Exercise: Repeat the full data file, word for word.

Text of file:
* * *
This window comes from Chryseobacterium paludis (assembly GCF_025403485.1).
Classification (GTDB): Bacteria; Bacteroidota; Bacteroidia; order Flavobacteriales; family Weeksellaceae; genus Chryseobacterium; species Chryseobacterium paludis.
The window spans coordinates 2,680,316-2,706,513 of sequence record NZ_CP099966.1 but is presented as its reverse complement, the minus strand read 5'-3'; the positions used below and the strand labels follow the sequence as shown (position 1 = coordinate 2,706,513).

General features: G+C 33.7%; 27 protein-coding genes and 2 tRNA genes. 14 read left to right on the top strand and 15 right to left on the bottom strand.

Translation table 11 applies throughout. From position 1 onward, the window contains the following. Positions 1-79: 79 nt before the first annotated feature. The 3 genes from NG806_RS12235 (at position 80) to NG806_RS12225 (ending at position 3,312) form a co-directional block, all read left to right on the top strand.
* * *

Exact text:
This window comes from Chryseobacterium paludis (assembly GCF_025403485.1).
Classification (GTDB): Bacteria; Bacteroidota; Bacteroidia; order Flavobacteriales; family Weeksellaceae; genus Chryseobacterium; species Chryseobacterium paludis.
The window spans coordinates 2,680,316-2,706,513 of sequence record NZ_CP099966.1 but is presented as its reverse complement, the minus strand read 5'-3'; the positions used below and the strand labels follow the sequence as shown (position 1 = coordinate 2,706,513).

General features: G+C 33.7%; 27 protein-coding genes and 2 tRNA genes. 14 read left to right on the top strand and 15 right to left on the bottom strand.

Translation table 11 applies throughout. From position 1 onward, the window contains the following. Positions 1-79: 79 nt before the first annotated feature. The 3 genes from NG806_RS12235 (at position 80) to NG806_RS12225 (ending at position 3,312) form a co-directional block, all read left to right on the top strand.